When Spyder Active Sports founder David Jacobs decided to sell his 8,700-square-foot Boulder mansion in 2015, he listed it for $7.25 million. Five months later, he pulled it off the market.
He tried again in 2016 for $7.15 but removed the listing three months later.
Jacobs and his wife, Jean Conway, listed the four-bedroom, six-bath home at 335 Lee Hill Drive again in February with a $15 million price tag.
If 335 Lee Hill Drive sells for $15 million, it will shatter a record set in January when the $13 million sale of a Boulder estate became the county’s most expensive.
Hoeffler plans to market the mansion in publications like Financial Times and The Wall Street Journal.
Jacobs, who built the home after selling Spyder to a New York-based private equity firm for $100 million, said he had two requirements for architect John Mink.
He wanted a primary suite on the main floor and to look at his race cars while eating dinner.
“I wanted to be able to turn on the lights and see the cars in the show garage,” he said.
The house features a three-car garage and the six-car show garage that a new owner could convert into studio space.
Jacobs said it’s not easy to consider selling the home, but it’s too big for two people.
“It’ll be hard to walk out the door in the end,” he said. “But whoever gets it is going to have a beautiful property in Boulder.”
The home, which boasts a 60-foot lap pool, two water features, a fire pit, and a heated driveway, sits on 5 acres within Boulder city limits.
“Unlike Cherry Hills where properties sit on several acres, in Boulder this is rare,” said listing broker John Hoeffler. “It offers the advantages of city services while also being private and secluded. It’s tucked in where the foothills meet Boulder.”
Across town, meanwhile, the Labrot House, 819 6th St., is a historic midcentury modern home designed in 1954 by architect Hobart D. Wagener and built for abstract photographer Sylvester Labrot. The house listed at $6.4 million.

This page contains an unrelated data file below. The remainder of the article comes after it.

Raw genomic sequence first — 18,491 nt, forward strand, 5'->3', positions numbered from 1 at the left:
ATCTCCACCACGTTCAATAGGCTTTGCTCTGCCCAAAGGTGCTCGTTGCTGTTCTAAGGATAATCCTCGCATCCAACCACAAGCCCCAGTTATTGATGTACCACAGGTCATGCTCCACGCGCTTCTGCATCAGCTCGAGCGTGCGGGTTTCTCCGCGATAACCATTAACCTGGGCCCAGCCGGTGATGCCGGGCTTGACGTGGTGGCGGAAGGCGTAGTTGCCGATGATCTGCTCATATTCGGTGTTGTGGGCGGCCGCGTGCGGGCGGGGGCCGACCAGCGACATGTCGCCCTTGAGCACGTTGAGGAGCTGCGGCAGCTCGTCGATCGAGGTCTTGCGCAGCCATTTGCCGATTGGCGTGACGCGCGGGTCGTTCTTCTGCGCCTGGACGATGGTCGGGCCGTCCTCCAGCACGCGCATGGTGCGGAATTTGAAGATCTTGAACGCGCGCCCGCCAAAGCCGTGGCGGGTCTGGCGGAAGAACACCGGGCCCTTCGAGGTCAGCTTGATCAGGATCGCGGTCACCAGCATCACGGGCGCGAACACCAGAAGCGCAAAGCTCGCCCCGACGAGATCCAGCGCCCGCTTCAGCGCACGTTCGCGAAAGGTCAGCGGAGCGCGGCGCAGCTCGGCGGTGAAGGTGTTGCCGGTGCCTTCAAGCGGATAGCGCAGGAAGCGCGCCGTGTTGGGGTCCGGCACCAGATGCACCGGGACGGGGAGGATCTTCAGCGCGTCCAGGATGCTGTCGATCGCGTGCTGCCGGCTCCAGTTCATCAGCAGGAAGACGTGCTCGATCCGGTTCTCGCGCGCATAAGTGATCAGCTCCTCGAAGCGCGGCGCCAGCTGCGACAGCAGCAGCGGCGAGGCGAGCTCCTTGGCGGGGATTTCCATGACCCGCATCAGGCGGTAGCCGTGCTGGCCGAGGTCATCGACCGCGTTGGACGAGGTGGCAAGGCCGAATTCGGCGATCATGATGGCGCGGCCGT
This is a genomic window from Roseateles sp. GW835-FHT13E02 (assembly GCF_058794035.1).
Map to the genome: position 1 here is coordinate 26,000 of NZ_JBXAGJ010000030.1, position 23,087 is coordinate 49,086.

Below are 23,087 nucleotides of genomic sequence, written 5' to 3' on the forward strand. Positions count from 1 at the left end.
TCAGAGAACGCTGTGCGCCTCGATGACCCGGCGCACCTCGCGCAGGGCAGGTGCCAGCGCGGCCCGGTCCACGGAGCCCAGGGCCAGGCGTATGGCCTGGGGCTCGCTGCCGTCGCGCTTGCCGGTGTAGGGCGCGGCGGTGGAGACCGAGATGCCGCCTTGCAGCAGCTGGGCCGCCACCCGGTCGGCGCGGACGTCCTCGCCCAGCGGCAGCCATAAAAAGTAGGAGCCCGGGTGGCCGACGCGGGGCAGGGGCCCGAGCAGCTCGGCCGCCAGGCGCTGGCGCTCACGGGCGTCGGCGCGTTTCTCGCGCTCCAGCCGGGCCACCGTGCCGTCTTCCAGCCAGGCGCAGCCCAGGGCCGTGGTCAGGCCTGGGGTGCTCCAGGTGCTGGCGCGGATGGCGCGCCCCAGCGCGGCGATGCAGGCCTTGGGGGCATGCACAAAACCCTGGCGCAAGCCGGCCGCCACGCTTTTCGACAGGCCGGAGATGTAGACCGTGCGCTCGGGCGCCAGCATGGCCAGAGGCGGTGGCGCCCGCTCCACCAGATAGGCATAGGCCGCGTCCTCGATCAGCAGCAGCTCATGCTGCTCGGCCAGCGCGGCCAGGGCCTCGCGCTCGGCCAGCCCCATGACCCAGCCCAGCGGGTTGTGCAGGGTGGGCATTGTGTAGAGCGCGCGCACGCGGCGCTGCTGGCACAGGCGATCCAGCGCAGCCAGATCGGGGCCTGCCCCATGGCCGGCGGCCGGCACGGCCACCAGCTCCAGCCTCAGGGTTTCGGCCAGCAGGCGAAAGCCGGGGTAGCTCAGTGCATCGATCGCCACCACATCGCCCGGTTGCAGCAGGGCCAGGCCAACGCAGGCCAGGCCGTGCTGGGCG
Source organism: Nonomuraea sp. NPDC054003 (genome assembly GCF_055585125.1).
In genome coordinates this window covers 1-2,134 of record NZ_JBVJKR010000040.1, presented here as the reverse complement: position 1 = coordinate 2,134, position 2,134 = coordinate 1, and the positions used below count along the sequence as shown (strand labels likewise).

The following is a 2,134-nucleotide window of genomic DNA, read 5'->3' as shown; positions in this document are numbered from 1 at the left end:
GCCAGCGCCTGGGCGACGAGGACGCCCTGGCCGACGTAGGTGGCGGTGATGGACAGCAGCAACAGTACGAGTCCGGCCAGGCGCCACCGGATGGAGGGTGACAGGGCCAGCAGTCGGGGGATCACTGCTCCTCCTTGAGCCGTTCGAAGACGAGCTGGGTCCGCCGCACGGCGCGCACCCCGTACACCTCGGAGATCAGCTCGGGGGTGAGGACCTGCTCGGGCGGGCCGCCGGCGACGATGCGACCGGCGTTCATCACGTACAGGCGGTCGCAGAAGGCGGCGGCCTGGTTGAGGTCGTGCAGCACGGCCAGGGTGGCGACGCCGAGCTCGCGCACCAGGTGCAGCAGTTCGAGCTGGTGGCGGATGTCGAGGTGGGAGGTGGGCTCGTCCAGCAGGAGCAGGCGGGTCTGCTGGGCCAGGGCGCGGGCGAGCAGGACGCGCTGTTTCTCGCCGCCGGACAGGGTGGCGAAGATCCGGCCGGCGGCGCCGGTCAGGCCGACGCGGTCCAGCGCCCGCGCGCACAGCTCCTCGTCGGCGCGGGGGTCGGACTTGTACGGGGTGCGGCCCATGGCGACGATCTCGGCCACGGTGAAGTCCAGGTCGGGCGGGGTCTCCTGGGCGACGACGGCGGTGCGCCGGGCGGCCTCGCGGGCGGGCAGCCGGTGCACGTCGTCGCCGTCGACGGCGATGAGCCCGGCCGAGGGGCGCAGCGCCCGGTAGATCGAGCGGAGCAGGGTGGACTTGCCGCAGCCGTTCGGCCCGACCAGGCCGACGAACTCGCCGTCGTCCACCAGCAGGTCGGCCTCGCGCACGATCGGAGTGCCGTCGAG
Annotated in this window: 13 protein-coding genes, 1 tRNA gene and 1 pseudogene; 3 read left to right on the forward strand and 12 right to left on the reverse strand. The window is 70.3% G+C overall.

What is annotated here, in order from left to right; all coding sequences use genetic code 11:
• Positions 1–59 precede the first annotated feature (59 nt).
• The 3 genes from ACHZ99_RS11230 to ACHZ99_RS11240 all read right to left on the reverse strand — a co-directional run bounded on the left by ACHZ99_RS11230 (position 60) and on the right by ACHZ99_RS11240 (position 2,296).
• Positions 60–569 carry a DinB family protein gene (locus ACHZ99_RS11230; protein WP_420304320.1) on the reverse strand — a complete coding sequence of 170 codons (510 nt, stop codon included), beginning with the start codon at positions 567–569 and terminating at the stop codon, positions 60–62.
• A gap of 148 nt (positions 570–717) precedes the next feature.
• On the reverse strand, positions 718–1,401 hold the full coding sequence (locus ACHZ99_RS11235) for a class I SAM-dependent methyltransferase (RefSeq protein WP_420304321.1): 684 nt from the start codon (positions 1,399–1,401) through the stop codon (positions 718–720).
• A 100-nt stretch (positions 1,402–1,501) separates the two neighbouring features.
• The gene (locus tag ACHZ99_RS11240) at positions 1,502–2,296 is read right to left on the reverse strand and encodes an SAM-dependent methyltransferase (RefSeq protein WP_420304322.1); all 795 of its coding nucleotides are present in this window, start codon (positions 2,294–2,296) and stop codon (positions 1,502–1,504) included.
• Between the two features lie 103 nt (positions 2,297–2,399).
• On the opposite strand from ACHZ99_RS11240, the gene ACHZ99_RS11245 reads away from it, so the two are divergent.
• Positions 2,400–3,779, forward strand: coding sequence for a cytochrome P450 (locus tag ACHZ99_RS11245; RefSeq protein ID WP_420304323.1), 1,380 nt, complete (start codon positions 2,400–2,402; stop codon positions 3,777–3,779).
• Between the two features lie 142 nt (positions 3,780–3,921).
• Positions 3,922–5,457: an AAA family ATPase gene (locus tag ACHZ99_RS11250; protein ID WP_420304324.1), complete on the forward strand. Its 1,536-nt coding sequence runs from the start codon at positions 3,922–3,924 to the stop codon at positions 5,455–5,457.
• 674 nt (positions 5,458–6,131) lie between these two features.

When Boulder architect Cheri Belz realized a developer had applied for a demolition permit in 2008, she bought the property for $950,000. The city of Boulder granted the home landmark status, while Belz renovated and expanded it to 4,800 square feet.
“This has always been one of my favorite houses in Boulder,” Belz says.
Her goal with the restoration was to expand and update the original 1,500-square-foot home to make it more appealing for modern home buyers.
She wanted to carry some elements of the existing structure into the new addition while differentiating between the two. For example, the original house had exposed wooden beams. The expansion has exposed steel beams.
William and Pesha Wright purchased the red brick home for $2.3 million in 2010.
The six-bath home sits on an acre lot surrounded by mature landscaping in the Upper Chautauqua neighborhood.
The home incorporates inside-outside living with a double-sided indoor-outdoor fireplace beside sliding glass walls opening to breathtaking panoramas and stunning mountain views.
Pesha Wright said the home’s natural light is its most extraordinary feature.
“For years, we’ve collected art and photographs, and the house is an exceptional space to share our collection,” she said. “The indoor and outdoor living room (and fireplaces) make the home ideal for entertaining. In fact, people often asked us to host events, and we were always happy to open the home to friends, family, and colleagues.”
The Wright family is selling The Labrot House to move closer to relatives.
Firuzeh Saidi and Brandi Numedahl of Compass-Boulder are the home’s listing agents.
Saidi calls the home a work of art that will offer the new owner a home within walking distance of the University of Colorado campus and downtown Boulder.
She highlights the home’s location, natural light, and spectacular views as top draws for potential buyers.
“There’s so much light that comes from the floor to ceiling windows,” Saidi said. “And when you stand on the back patio and stretch your arms, it feels like you can reach the Flatirons.”